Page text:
South Sudan

Additional investment in flood mitigation needed to avert climate disaster in South Sudan

News and Press Release
Originally published
View original

(Juba, 29 October 2021) As flooding continues to impact people throughout South Sudan, the humanitarian community is working with the Government of South Sudan to support the hundreds of thousands of people affected. Close to 800,000 people have been affected to date by rising waters across the country since May, in particular in Jonglei, Unity, and Upper Nile states.

On 28 October, a high-level visit to Bor County, Jonglei State brought together a diverse group ranging from the United Nations (UN) peace, development and humanitarian pillars, Government of South Sudan represented by the Relief and Rehabilitation Commission (RRC) and the Office of H.E. Vice President Rebecca Nyandeng De Mabior, Embassy of Turkey as well as the University of Juba, to see firsthand the impact of the flooding.

“Through this visit, we heard the voices of the people, the government and teams responding to the flooding in Jonglei State,” Arafat Jamal, the Resident and Humanitarian Coordinator ad interim in South Sudan, said. “We witnessed the devastating effects of flooding but also saw hopeful efforts in terms of flood mitigation which has saved countless lives.”

Affected communities spoke of entire villages uprooted as water inundated homes and farmlands, as well as a dramatic reduction in their access to essential health services, especially for expectant mothers. Concerns regarding the disruption to education were also raised, with parents increasingly worried about the impact of displacement on their children.

“Through the distribution of food assistance, shelter items, lives have been saved – but it’s not enough. The UN humanitarian response is just 62 per cent funded,” noted Jamal. The Resident Coordinator also pledged the continued support of the humanitarian community to the people of South Sudan and called for more intensive efforts to help communities adapt to changing weather patterns which has affected food security and sparked conflict as people seek safety on higher ground. “We are looking at what we can do better, including to re-orientate our assistance to development initiatives such as investment in dykes, canals, extraction pumps, and intensive dialogues with communities to ensure peaceful coexistence.”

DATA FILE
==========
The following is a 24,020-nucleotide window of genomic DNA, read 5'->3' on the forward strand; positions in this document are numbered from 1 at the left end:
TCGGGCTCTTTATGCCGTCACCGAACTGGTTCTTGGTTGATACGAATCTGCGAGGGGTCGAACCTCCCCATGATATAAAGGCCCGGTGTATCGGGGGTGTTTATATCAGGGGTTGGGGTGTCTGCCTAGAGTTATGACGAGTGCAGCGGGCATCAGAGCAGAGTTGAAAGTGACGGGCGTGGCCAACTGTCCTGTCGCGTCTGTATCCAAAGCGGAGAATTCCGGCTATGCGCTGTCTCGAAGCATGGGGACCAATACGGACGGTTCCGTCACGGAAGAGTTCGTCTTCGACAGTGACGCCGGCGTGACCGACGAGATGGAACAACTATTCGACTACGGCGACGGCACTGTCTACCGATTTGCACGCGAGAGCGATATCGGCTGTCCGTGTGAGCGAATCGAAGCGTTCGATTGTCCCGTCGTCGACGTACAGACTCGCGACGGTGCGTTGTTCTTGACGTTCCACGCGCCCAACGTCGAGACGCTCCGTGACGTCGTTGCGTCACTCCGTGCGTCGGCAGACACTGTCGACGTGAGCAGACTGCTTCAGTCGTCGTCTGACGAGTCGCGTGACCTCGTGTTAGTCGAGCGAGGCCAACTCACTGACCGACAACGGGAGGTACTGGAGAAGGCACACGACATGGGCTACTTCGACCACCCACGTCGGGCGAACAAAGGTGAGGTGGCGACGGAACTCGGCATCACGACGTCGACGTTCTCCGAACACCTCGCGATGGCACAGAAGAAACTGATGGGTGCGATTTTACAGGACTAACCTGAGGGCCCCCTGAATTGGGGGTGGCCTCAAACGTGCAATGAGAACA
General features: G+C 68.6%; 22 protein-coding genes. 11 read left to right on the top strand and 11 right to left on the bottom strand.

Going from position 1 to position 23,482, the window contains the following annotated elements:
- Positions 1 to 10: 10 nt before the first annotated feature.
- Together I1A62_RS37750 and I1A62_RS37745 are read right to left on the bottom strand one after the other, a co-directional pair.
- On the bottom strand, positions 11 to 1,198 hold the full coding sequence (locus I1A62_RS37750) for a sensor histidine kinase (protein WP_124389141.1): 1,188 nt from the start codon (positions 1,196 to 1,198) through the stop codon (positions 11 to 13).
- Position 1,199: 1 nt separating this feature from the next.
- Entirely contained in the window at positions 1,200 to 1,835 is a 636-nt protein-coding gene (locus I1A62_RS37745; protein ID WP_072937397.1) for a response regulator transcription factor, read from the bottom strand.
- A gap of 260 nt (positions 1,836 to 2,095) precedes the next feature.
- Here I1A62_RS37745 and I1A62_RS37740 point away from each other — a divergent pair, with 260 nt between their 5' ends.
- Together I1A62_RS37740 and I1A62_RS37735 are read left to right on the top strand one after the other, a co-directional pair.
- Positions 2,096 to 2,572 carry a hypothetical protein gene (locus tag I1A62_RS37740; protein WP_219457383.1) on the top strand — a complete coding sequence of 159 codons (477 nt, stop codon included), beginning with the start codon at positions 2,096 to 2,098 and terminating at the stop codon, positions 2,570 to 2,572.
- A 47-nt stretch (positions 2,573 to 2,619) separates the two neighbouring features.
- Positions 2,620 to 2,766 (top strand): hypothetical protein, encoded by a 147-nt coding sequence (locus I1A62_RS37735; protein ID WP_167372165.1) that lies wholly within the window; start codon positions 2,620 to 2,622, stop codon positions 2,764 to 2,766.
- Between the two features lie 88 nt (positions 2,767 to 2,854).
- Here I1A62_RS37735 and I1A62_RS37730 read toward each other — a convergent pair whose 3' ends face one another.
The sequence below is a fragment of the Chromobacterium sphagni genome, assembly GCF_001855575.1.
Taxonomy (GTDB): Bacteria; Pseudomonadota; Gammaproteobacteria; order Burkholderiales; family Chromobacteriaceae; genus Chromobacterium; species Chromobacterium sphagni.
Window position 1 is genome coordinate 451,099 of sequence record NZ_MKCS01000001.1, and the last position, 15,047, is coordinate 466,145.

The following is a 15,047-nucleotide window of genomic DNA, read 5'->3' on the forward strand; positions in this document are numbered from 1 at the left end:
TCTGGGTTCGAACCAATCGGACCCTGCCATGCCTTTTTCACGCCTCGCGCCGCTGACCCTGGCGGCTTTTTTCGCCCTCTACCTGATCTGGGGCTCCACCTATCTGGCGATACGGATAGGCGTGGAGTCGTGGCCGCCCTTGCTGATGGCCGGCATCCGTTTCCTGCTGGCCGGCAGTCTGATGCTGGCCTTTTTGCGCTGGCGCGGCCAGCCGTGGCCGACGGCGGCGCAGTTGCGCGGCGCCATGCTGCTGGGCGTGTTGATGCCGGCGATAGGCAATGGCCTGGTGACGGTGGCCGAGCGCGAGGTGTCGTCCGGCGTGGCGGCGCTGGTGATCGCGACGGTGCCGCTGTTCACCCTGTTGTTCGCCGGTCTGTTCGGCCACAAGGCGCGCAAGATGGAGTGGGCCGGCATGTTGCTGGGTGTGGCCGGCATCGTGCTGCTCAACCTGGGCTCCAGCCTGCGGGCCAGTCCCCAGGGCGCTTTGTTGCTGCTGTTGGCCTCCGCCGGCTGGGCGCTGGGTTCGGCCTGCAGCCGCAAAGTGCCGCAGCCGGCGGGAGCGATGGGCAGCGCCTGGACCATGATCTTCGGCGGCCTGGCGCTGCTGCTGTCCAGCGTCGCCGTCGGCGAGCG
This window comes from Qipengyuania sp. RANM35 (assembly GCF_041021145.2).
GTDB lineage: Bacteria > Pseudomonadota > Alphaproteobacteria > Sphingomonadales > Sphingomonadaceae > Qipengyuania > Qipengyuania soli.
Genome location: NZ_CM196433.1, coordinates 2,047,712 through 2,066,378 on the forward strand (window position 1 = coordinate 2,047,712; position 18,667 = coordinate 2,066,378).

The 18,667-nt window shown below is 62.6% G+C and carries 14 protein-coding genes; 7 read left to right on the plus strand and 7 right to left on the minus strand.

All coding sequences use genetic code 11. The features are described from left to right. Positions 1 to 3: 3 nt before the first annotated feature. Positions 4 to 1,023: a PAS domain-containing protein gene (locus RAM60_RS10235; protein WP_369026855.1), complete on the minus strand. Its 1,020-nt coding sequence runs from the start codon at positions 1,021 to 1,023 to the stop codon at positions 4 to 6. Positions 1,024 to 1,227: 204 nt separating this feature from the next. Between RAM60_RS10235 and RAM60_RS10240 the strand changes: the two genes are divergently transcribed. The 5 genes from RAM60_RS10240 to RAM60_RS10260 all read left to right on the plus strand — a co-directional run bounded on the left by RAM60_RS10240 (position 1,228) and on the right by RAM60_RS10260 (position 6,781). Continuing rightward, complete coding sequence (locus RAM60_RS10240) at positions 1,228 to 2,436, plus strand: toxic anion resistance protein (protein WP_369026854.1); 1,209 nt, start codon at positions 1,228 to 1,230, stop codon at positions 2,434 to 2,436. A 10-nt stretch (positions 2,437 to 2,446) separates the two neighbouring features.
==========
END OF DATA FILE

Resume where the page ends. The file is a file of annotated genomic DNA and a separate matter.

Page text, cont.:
On the ground in Jonglei, the visiting delegation met with communities who have already established a system for disaster management, and also witnessed the government taking responsibility. “At the national level, the Government has committed an unprecedented US $10million to support flood relief efforts, which will be implemented in partnership with the international community,” noted Jamal.

Climate adaptation projects also sent a positive signal, with early works on a 180km dyke, which is five meters high and 20 meters wide, now underway. The dyke will stretch from Bor to Malakal and will protect a huge swathe of territory including livestock, farmlands and all communities along the way.

Calling for the international community to build on the Government’s efforts to avert a climate catastrophe, Jamal underscored the UN’s commitment to save lives in the immediate term but also to look ahead. “Our desire to work together with the people of South Sudan and to help this country which is on the frontline of the global climate crisis. We are here to support communities as they deal with the increasingly frequent flood and drought events.”

For further information, please contact:
Allen Poni [Office of the Resident Coordinator]
Aoife Mcdonnell [UNHCR]
Anthony Burke [OCHA]

UN Office for the Coordination of Humanitarian Affairs
To learn more about OCHA's activities, please visit